BEQool ☆ Slovenia, 20230425 12:57 (160 d 03:45 ago) @ zizou Posting: # 23539 Views: 1,134 

Dear zizou, thanks for the answers. ❝ No, for both approaches the denominator is 3. It's not affected by whether the model is complete or incomplete. Nevertheless someone else could check it. I read about it many years ago (mentioned here and statistical background somewhere else, I don't remember where). And "a long time ago in a galaxy far, far away" I also recalculated the estimate (obtained from ANOVA  GLM and equation with 3 as denominator) using the mixed model where the intersubject variability is obtained more directly. I have checked it now I made up (Cmax) concentrations for 3x6x3 Williams design (with treatments A,B,C) with 18 subjects (complete dataset, all subjects completed all periods) and run it with Phoenix WNL. Here are the results: a) All at once approach Intersubject CV given directly with mixed model approach = 13.4 % Intersubject CV calculated from ANOVA table with denominator 3 = 13.4 % (right) Intersubject CV calculated from ANOVA table with denominator 2 = 16.5 % (wrong) So here when using (wrong) All at once approach, the number in the denominator should be the same as the total number of treatments (the number of all treatments we are evaluating) b) Two at a Time approach (incomplete block design); B vs. C Intersubject CV given directly with mixed model approach = 6.6 % Intersubject CV calculated from ANOVA table with denominator 3 = 5.4 % (wrong) Intersubject CV calculated from ANOVA table with denominator 2 = 6.6 % (right) But here when using Two at a Time approach (where we are evaluating just 2 treatments), it seems that we have to use number 2 in the denominator. So it seems that the denominator is affected by whether the model is complete or incomplete. c) Two at a Time approach (incomplete block design); A vs. C Here we should of course as above also probably use number 2 in the denominator but here interestingly something else happens: Intersubject CV given directly with mixed model approach = ERROR Intersubject CV calculated from ANOVA table with denominator 3 = ERROR Intersubject CV calculated from ANOVA table with denominator 2 = ERROR Even when using Subject as fixed effect (which is the solution for such cases according to Certara) MSE (0.22973) is larger than MSS (0.20599), therefore intersubject variance is negative (0.0119; the same number is given directly with mixed model). Therefore the calculation of intersubject CV is impossible (error). Why is this so and what should be done in this case? This probably happens because intrasubject CV is so much higher than intersubject CV? I know these data that I used is made up but nevertheless it could happen with realworld data as well? 
zizou ★ Plzeň, Czech Republic, 20230426 00:43 (159 d 15:59 ago) (edited by on 20230426 19:05) @ BEQool Posting: # 23540 Views: 1,104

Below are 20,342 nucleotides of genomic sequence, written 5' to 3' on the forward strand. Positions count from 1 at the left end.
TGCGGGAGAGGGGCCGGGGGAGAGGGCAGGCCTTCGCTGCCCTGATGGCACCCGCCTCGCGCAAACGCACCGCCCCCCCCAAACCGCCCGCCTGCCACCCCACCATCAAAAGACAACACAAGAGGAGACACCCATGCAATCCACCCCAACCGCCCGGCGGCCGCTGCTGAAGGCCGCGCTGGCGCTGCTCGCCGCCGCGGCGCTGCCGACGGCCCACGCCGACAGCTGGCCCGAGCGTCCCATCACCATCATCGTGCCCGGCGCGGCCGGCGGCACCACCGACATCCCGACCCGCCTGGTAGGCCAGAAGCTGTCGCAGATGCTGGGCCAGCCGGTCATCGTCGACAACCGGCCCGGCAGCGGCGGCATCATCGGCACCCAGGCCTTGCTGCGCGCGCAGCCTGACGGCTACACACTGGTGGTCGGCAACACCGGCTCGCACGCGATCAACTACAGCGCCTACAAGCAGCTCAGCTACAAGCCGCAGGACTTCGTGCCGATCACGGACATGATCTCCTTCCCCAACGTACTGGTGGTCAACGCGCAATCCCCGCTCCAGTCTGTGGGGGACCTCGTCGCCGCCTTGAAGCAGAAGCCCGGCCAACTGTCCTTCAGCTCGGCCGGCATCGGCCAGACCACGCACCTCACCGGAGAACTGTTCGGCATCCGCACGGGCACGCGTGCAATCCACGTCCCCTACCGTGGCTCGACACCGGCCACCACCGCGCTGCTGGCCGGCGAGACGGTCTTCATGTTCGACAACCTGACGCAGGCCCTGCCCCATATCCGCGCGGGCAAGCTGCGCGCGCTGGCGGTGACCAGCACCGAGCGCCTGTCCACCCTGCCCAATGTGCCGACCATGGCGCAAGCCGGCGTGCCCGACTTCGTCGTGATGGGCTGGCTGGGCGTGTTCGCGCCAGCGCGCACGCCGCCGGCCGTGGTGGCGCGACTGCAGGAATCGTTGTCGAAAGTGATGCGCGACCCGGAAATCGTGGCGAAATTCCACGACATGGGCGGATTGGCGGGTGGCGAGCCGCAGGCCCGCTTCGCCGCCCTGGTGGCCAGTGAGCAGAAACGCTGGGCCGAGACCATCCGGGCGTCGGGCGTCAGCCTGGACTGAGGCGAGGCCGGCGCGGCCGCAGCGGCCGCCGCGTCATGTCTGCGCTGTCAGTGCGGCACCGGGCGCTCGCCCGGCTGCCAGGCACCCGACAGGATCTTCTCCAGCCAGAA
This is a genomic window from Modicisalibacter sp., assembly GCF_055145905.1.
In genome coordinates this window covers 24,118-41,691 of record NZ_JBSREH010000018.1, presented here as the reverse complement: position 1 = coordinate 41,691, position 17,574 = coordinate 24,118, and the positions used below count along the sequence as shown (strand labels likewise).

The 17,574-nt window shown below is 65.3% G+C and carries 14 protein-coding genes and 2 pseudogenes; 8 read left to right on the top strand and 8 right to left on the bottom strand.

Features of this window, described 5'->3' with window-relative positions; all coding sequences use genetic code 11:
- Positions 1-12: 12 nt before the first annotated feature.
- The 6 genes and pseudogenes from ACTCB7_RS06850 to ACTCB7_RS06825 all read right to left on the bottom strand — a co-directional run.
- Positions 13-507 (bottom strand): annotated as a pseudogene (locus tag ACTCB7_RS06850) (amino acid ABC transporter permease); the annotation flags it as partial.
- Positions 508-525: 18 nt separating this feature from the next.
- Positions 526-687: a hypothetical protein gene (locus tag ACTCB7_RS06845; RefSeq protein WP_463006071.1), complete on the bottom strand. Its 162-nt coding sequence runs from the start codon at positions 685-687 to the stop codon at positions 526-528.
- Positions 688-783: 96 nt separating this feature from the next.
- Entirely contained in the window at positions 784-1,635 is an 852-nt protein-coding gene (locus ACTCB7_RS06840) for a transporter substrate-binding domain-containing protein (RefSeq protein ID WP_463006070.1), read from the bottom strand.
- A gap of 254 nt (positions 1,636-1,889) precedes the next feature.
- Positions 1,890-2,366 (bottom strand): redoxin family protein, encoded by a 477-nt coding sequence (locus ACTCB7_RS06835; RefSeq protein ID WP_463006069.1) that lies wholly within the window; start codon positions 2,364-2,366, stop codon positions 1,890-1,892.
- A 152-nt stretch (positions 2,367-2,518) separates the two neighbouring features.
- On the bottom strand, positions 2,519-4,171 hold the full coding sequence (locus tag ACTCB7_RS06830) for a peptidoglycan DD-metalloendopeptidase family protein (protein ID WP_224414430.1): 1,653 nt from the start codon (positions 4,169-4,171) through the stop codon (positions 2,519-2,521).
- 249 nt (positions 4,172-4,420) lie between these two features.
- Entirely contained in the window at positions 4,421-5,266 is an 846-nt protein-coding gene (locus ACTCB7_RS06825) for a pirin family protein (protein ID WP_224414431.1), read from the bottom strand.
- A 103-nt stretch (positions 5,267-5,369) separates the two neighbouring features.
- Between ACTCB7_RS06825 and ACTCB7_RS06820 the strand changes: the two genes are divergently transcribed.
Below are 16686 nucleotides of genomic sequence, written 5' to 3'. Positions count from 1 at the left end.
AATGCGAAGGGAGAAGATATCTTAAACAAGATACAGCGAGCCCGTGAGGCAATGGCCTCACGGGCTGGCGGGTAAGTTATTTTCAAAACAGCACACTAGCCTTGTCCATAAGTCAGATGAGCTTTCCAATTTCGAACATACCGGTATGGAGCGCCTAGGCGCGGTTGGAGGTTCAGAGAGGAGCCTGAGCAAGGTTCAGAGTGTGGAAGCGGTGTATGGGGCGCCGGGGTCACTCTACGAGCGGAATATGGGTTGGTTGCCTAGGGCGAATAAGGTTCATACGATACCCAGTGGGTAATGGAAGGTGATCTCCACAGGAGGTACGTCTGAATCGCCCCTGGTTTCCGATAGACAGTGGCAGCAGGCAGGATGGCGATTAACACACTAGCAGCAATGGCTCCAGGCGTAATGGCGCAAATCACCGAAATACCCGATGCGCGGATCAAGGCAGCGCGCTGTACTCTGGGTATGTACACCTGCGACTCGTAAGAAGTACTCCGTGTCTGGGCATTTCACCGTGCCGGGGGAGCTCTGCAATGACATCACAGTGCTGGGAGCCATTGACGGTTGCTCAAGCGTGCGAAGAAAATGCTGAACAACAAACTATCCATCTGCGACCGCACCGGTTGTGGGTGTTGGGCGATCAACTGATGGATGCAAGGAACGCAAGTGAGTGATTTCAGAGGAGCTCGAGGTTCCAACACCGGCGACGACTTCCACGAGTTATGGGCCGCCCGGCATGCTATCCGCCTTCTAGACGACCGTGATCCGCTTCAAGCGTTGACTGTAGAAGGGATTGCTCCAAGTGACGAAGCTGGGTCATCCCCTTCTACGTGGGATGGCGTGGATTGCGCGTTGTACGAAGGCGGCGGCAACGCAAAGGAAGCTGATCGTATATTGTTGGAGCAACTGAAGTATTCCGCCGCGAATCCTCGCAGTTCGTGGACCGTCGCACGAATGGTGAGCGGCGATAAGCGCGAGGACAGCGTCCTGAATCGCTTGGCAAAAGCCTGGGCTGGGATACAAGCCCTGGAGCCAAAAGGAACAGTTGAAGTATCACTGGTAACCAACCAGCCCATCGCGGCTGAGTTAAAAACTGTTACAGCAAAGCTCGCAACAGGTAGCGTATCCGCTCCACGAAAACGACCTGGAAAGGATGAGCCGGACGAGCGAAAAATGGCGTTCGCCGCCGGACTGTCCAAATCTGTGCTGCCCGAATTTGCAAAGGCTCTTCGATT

Dear BEQool, well done! ❝ So it seems that the denominator is affected by whether the model is complete or incomplete. Btw. total (pooled) CV in 2x2x2 can also be obtained by fitting the model with factors Formulations, Periods, Sequences (i.e. without Subjects(Sequences)). Then use MSE in equation: CV=sqrt(e^(MSE)1) (multiplicative model with residual variance sigma^2 which is estimated by MSE from ANOVA) For parallel design, it's trivial and only the total (pooled) CV can be obtained. For higherorder designs with more than two formulations I never tried it but it could be another option for recalculation. ❝ ... it could happen with realworld data as well? 
BEQool ☆ Slovenia, 20230504 10:17 (151 d 06:26 ago) @ zizou Posting: # 23542 Views: 795 

❝ Btw. total (pooled) CV in 2x2x2 can also be obtained by fitting the model with factors Formulations, Periods, Sequences (i.e. without Subjects(Sequences)). Then use MSE in equation: ❝ CV=sqrt(e^(MSE)1) (multiplicative model with residual variance sigma^2 which is estimated by MSE from ANOVA) ❝ For parallel design, it's trivial and only the total (pooled) CV can be obtained. Interesting, thanks! ❝ For higherorder designs with more than two formulations I never tried it but it could be another option for recalculation. Just for curiosity, with above mentioned data I tried some calculations for 3x6x3 design with and without factor Subject(Sequence) for both approaches (All at once and Two at a time) but I couldnt get matched CVtotal numbers so like you said there is probably another option for recalculation. ❝ ❝ ... it could happen with realworld data as well? ❝ Sometimes (not often) it happens. It was discussed e.g. in this thread. Thanks! 
Dipesh Jayswal ● 20070724 10:52 (5914 d 05:50 ago) @ Nav Coelho Posting: # 928 Views: 21,955 

Dear Nav Coelho, The following article may help u out for determination of sample size assuming different variances of test and reference formulation which is recommanded by FDA. "Hansheng Wang and SheinChung Chow, A practical approach for comparing means of two groups without equal variance assumption, Statistics in Medicine 2002; 21:3137–3151" Dipesh Jayswal Edit: Online resource. [Helmut]